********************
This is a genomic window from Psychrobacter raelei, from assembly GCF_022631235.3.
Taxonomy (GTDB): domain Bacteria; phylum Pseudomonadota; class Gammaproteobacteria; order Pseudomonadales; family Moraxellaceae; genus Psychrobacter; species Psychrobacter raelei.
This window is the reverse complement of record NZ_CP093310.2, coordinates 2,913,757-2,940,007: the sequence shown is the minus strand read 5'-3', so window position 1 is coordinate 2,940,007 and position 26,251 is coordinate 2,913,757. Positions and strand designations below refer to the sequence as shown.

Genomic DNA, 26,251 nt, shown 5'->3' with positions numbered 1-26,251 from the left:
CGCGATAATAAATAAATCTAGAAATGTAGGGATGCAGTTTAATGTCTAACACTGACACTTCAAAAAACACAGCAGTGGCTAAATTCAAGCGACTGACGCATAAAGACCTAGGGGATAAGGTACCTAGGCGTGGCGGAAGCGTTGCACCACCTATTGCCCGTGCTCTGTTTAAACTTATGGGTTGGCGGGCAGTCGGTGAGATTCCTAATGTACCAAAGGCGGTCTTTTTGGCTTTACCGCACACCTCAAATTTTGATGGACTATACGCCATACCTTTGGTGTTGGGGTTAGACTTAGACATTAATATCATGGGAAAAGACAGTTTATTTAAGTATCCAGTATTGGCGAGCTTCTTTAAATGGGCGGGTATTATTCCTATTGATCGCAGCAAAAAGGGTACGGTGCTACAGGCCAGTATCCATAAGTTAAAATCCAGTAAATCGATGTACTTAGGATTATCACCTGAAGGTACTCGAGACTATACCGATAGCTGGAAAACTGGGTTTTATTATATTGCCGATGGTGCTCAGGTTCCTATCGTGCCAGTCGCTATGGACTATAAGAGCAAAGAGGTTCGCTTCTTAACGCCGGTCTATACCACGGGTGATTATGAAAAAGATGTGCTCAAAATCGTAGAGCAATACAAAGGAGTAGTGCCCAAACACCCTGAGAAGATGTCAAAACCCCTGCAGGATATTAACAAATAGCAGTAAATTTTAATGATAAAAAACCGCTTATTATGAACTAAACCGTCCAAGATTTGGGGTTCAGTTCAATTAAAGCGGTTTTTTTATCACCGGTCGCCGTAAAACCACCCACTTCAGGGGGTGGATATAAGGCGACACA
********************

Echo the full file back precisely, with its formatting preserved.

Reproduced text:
This is a genomic window from Psychrobacter raelei, from assembly GCF_022631235.3.
Taxonomy (GTDB): domain Bacteria; phylum Pseudomonadota; class Gammaproteobacteria; order Pseudomonadales; family Moraxellaceae; genus Psychrobacter; species Psychrobacter raelei.
This window is the reverse complement of record NZ_CP093310.2, coordinates 2,913,757-2,940,007: the sequence shown is the minus strand read 5'-3', so window position 1 is coordinate 2,940,007 and position 26,251 is coordinate 2,913,757. Positions and strand designations below refer to the sequence as shown.

Genomic DNA, 26,251 nt, shown 5'->3' with positions numbered 1-26,251 from the left:
CGCGATAATAAATAAATCTAGAAATGTAGGGATGCAGTTTAATGTCTAACACTGACACTTCAAAAAACACAGCAGTGGCTAAATTCAAGCGACTGACGCATAAAGACCTAGGGGATAAGGTACCTAGGCGTGGCGGAAGCGTTGCACCACCTATTGCCCGTGCTCTGTTTAAACTTATGGGTTGGCGGGCAGTCGGTGAGATTCCTAATGTACCAAAGGCGGTCTTTTTGGCTTTACCGCACACCTCAAATTTTGATGGACTATACGCCATACCTTTGGTGTTGGGGTTAGACTTAGACATTAATATCATGGGAAAAGACAGTTTATTTAAGTATCCAGTATTGGCGAGCTTCTTTAAATGGGCGGGTATTATTCCTATTGATCGCAGCAAAAAGGGTACGGTGCTACAGGCCAGTATCCATAAGTTAAAATCCAGTAAATCGATGTACTTAGGATTATCACCTGAAGGTACTCGAGACTATACCGATAGCTGGAAAACTGGGTTTTATTATATTGCCGATGGTGCTCAGGTTCCTATCGTGCCAGTCGCTATGGACTATAAGAGCAAAGAGGTTCGCTTCTTAACGCCGGTCTATACCACGGGTGATTATGAAAAAGATGTGCTCAAAATCGTAGAGCAATACAAAGGAGTAGTGCCCAAACACCCTGAGAAGATGTCAAAACCCCTGCAGGATATTAACAAATAGCAGTAAATTTTAATGATAAAAAACCGCTTATTATGAACTAAACCGTCCAAGATTTGGGGTTCAGTTCAATTAAAGCGGTTTTTTTATCACCGGTCGCCGTAAAACCACCCACTTCAGGGGGTGGATATAAGGCGACACA